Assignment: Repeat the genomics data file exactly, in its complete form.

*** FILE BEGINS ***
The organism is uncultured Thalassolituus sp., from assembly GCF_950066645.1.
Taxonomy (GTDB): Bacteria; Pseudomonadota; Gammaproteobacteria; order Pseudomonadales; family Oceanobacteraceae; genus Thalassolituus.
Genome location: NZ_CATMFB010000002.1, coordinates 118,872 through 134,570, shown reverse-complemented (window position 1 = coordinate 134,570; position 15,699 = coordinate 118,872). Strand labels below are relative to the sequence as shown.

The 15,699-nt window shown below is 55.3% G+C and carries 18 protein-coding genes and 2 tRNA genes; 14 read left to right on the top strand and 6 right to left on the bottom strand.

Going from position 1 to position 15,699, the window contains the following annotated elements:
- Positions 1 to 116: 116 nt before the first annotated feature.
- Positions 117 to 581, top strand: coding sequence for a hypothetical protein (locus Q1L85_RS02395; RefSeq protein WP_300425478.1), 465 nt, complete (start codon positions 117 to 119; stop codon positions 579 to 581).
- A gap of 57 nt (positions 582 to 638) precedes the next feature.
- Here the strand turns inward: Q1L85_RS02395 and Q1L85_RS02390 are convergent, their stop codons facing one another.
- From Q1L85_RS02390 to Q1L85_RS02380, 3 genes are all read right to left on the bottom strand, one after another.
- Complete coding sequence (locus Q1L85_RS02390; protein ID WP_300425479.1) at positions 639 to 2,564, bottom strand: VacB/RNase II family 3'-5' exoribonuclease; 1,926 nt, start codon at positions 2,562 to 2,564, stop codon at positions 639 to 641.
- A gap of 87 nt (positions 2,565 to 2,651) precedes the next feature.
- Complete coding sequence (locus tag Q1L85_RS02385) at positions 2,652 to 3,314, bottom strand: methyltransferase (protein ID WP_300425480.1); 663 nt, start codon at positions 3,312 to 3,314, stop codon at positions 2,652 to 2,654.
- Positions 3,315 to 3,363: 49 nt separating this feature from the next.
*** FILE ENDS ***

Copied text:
The organism is uncultured Thalassolituus sp., from assembly GCF_950066645.1.
Taxonomy (GTDB): Bacteria; Pseudomonadota; Gammaproteobacteria; order Pseudomonadales; family Oceanobacteraceae; genus Thalassolituus.
Genome location: NZ_CATMFB010000002.1, coordinates 118,872 through 134,570, shown reverse-complemented (window position 1 = coordinate 134,570; position 15,699 = coordinate 118,872). Strand labels below are relative to the sequence as shown.

The 15,699-nt window shown below is 55.3% G+C and carries 18 protein-coding genes and 2 tRNA genes; 14 read left to right on the top strand and 6 right to left on the bottom strand.

Going from position 1 to position 15,699, the window contains the following annotated elements:
- Positions 1 to 116: 116 nt before the first annotated feature.
- Positions 117 to 581, top strand: coding sequence for a hypothetical protein (locus Q1L85_RS02395; RefSeq protein WP_300425478.1), 465 nt, complete (start codon positions 117 to 119; stop codon positions 579 to 581).
- A gap of 57 nt (positions 582 to 638) precedes the next feature.
- Here the strand turns inward: Q1L85_RS02395 and Q1L85_RS02390 are convergent, their stop codons facing one another.
- From Q1L85_RS02390 to Q1L85_RS02380, 3 genes are all read right to left on the bottom strand, one after another.
- Complete coding sequence (locus Q1L85_RS02390; protein ID WP_300425479.1) at positions 639 to 2,564, bottom strand: VacB/RNase II family 3'-5' exoribonuclease; 1,926 nt, start codon at positions 2,562 to 2,564, stop codon at positions 639 to 641.
- A gap of 87 nt (positions 2,565 to 2,651) precedes the next feature.
- Complete coding sequence (locus tag Q1L85_RS02385) at positions 2,652 to 3,314, bottom strand: methyltransferase (protein ID WP_300425480.1); 663 nt, start codon at positions 3,312 to 3,314, stop codon at positions 2,652 to 2,654.
- Positions 3,315 to 3,363: 49 nt separating this feature from the next.